Lately Matthew's been saying he loves everything and everyone--from our PT Cruiser to flowers to food to his bed to our house.
When he woke up and came downstairs this morning, out of the blue he stated, "Mama, I love Japanese people!"
He said this so sweetly and with such an angelic expression that it really touched my heart. That's our bean!
Matthew, talking about our trip to the Woodland Park Zoo today: "We saw a big bridge that we walked across and then we saw orangutans. We saw a BIG orangutan, a big daddy one, just like YOU!!!" [pointing to Stephen and laughing].
We all looked over there and didn't see the blender, so I said that there was no green smoothie on the counter, just a bowl of peas.
Matthew replied, "A bowl of peas?!? That's WISGUSTING!" (Though he does eat them sometimes--I think he just really likes that word. Spelling error intended.)
Matthew: "Joel, where's your bucket truck?"
Joel: "Bucket truck's on 85th [Street]."
"Mama, VOLKSWAGEN VAN!!! Another Volkswagen van! A blue Volkswagen van! Mama, where's the Volkswagen van? Ooooh, oooh, look! A UPS truck! Oh, wow, a FedEx truck, Mama! A concrete mixer! Oh, Mama, a tanker truck! A double one! MAMA! Another Volkswagen van!!! A lellow one!!! Another UPS truck! A mail truck!!! Look, a Volkswagen Jetta! Look, Mama, a Volkswagen Golf! A red one! Volkswagen Passat! Bolbo! [Volvo.] School bus! School bus! School bus! Pickup truck! Motorhome! School bus! MAMA, VOLKSWAGEN VAN!!!"
(M and J are obsessed with Volkswagens of any flavor or color, but mostly the vans, and we definitely live in the right place for those. There's almost one on every street and if we drive down 6th Ave. near our house and the cream Volkswagen van is not parked there, everybody gets upset. That's another thing--everybody parks on the street here because in the city, the houses are pretty old and the driveways and garages are small. It's great for the beans because it means vehicles are always out in the open in plain view for them to drool over.)
So, the beans have been a bit under the weather this week but are bouncing back after trips to our GP.
They're still talking away:
Joel, holding a small bright yellow Volkswagen Beetle toy: "VOLKSWAGEN BEETLE!!! VOLKSWAGEN BEETLE!!! VOLKSWAGEN BEETLE!!!"
Stephen: "Joel, how many times are you going to say Volkswagen Beetle?"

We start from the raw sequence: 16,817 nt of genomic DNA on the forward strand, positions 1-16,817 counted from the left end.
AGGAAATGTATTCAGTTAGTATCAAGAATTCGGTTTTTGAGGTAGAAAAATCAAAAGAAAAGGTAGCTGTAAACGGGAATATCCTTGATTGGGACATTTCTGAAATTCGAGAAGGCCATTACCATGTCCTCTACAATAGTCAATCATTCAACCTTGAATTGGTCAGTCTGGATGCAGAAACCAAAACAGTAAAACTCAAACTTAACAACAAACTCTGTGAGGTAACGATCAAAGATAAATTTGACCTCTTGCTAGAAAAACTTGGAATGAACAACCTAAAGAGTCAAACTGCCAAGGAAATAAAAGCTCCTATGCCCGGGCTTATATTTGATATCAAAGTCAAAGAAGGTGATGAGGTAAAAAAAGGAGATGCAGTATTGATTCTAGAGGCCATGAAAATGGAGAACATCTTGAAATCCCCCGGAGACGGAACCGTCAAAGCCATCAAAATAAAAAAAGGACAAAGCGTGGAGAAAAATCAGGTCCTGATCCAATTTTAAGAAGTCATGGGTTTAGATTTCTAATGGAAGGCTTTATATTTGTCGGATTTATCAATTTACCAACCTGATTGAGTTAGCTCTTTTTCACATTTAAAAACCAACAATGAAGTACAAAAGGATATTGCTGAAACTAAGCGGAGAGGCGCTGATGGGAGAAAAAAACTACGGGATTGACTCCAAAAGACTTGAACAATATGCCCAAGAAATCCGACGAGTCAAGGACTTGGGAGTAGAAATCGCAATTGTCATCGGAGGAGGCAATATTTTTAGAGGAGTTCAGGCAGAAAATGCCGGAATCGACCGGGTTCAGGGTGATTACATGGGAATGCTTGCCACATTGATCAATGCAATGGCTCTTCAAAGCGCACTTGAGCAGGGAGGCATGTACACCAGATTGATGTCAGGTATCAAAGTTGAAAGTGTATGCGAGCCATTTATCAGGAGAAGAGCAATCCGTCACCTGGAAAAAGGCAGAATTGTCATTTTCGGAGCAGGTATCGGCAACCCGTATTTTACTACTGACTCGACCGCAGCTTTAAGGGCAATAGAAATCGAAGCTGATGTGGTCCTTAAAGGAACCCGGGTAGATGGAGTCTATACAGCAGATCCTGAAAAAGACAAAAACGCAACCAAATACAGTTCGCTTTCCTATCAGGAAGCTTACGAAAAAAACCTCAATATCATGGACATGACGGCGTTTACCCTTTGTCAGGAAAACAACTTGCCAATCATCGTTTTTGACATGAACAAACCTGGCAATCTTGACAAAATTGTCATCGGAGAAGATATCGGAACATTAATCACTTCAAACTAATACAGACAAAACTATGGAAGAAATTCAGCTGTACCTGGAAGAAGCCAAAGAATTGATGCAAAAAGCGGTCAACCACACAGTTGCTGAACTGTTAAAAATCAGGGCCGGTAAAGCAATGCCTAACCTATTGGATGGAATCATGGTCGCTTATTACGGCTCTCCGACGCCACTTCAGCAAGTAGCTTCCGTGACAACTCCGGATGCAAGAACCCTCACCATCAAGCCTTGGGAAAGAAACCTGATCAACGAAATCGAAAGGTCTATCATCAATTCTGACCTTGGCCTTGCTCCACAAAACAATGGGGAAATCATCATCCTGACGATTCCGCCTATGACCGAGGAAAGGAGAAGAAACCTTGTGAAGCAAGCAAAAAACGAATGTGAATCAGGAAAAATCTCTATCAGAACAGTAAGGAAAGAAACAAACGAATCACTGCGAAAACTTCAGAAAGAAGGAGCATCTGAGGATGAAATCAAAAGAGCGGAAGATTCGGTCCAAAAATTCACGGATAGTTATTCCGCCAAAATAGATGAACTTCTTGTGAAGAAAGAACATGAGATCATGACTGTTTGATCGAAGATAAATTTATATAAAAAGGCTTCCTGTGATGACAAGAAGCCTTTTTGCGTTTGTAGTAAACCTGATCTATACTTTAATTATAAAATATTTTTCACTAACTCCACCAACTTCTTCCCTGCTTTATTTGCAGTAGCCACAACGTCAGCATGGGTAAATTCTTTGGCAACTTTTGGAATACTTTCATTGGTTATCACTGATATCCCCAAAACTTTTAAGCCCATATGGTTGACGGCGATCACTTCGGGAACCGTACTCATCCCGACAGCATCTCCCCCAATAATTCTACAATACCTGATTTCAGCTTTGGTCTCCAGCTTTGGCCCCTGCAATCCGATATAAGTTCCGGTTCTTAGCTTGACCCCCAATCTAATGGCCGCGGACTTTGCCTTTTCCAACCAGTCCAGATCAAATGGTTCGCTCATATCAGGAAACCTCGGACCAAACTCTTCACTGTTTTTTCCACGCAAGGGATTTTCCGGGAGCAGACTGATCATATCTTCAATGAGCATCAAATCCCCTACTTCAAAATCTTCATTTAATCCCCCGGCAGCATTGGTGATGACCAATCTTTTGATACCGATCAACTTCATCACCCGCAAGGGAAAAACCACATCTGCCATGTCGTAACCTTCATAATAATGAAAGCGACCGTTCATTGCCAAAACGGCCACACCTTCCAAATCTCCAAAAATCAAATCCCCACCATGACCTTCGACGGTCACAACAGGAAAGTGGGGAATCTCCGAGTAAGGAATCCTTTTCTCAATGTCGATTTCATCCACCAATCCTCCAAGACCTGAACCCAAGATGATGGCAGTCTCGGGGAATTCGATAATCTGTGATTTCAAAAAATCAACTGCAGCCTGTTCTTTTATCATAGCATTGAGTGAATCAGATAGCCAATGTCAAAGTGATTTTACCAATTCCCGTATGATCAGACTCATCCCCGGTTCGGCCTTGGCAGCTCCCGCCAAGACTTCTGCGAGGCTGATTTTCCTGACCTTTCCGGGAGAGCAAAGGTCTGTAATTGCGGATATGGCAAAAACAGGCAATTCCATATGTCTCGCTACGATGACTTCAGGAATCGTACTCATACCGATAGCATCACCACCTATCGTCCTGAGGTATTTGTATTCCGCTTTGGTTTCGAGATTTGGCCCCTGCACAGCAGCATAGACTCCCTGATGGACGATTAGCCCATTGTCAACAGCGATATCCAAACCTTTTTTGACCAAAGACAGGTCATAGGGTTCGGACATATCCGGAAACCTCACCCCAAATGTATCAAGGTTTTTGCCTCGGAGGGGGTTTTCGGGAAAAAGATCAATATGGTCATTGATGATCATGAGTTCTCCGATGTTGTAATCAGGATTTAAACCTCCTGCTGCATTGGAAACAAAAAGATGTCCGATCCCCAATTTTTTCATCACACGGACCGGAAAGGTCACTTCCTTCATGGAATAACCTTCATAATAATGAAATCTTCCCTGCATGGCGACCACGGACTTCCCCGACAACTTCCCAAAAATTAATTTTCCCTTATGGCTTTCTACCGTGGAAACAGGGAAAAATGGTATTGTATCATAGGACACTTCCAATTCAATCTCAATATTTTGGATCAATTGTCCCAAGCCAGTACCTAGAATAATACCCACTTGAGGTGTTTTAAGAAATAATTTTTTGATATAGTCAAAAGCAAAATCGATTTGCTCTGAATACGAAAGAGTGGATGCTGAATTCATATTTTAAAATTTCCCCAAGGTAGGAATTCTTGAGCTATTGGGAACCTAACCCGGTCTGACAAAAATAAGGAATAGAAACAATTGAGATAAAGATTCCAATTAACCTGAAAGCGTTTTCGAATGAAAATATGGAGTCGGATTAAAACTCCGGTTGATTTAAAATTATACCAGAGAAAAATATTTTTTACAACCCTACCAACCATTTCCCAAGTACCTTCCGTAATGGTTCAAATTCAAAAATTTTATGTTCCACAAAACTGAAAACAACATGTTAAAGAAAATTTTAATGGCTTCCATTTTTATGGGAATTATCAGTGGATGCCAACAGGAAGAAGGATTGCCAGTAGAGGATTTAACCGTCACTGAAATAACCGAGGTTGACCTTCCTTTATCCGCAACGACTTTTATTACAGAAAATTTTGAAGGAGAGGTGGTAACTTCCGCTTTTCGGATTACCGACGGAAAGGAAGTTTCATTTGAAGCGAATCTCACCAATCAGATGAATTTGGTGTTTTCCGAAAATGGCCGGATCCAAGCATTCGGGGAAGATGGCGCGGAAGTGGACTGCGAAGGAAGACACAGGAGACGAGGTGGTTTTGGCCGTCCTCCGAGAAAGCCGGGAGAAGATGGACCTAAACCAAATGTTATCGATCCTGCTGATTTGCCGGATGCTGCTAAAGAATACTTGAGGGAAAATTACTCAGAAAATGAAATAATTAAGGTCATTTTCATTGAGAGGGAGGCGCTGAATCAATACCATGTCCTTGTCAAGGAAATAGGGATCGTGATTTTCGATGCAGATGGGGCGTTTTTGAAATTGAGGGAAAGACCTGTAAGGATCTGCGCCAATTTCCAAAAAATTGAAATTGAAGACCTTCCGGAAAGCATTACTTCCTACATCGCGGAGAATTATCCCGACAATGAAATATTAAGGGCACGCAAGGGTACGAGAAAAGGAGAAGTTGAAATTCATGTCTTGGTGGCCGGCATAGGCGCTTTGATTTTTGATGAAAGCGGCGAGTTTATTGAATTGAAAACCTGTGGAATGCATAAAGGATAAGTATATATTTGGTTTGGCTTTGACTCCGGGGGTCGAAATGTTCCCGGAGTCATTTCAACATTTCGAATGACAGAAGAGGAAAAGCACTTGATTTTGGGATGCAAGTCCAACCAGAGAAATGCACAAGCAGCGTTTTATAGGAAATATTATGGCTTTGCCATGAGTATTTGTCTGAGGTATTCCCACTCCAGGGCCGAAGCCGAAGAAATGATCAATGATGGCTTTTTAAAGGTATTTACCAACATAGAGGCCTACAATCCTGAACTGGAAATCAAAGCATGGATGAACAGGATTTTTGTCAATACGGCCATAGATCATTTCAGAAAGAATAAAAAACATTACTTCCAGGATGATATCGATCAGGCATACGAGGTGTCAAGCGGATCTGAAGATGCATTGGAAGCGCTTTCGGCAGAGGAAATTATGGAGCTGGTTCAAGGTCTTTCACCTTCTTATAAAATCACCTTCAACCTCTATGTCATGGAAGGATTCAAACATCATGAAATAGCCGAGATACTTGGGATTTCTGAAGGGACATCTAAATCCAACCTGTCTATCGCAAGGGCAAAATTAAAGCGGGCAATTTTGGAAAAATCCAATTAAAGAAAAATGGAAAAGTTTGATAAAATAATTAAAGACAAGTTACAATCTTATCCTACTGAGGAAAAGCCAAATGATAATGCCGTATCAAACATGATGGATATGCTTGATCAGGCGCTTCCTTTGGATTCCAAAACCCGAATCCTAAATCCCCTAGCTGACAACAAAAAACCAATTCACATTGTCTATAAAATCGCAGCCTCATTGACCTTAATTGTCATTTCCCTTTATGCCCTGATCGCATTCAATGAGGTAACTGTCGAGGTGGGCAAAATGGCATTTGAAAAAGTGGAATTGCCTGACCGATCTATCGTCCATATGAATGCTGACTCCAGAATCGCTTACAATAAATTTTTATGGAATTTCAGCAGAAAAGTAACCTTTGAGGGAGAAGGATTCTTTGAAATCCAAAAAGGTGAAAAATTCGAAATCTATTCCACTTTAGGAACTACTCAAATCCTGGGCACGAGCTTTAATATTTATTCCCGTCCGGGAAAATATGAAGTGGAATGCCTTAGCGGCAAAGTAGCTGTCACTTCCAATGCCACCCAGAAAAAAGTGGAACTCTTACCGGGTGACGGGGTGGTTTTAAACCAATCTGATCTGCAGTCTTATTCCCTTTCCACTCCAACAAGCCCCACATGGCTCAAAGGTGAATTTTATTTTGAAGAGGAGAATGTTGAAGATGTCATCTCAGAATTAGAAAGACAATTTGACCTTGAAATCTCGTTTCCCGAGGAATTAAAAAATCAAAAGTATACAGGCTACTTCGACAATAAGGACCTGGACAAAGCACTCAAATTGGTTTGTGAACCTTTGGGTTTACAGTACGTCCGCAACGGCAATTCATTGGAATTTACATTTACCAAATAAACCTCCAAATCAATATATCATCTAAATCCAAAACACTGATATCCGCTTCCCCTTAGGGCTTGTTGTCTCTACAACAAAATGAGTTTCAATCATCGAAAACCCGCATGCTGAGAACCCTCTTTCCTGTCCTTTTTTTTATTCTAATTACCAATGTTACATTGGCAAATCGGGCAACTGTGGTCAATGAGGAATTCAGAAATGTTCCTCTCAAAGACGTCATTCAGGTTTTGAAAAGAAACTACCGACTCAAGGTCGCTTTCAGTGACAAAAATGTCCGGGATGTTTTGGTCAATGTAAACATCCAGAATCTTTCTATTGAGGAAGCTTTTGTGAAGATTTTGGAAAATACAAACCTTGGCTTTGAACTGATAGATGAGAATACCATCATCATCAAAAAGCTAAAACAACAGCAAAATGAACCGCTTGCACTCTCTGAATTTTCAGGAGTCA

Joel: "1, 2, 3, 4, 6, 7, 9, 10 VOLKSWAGEN BEETLE!!!"
And Matthew and I had an interesting conversation in the backyard the other day. He had spotted a deceased fly on top of the recycling bin.
Matthew: "MAMA!!! The fly's not working anymore!"
Abigail: "Matthew, the fly is dead."
Matthew: "What? He can't fly anymore?"
Abigail: "No, he can't fly anymore. The poor fly is dead."
Matthew: "He's DEAD? He can't fly in the sky anymore? Aw, that's a shame!"
So what's new with us? Just busy getting the beans better this past week, Stephen took care of them yesterday all day while I took a Red Cross CPR/First Aid training class from 9:00-17:00 (I loved it, by the way), and today we have just taken it easy. I came home from the class not quite feeling 100% and so we didn't try to do anything big today--we hung out at the zoo this morning and I read in the food court area while Stephen meandered around a bit with the beans. Matthew came back talking about the snowy owl and I think Joel really enjoyed spending time with the brown bears. Stephen said they both laughed hilariously at the river otters!
I've been attacking a plot in the backyard getting it ready for planting some veggies (I know, I'm late but fortunately this area has a later growing season than I expected), so I hope to have some garden piccies for you soon (after I actually go out and buy my compost, dolomite lime or wood ash (for proper soil pH) and veggie plants). I'm getting a lot of good advice from a Pacific Northwest gardener online named Kathy Miller--she's great and has a lot of experience.
Watch this small (plot) space!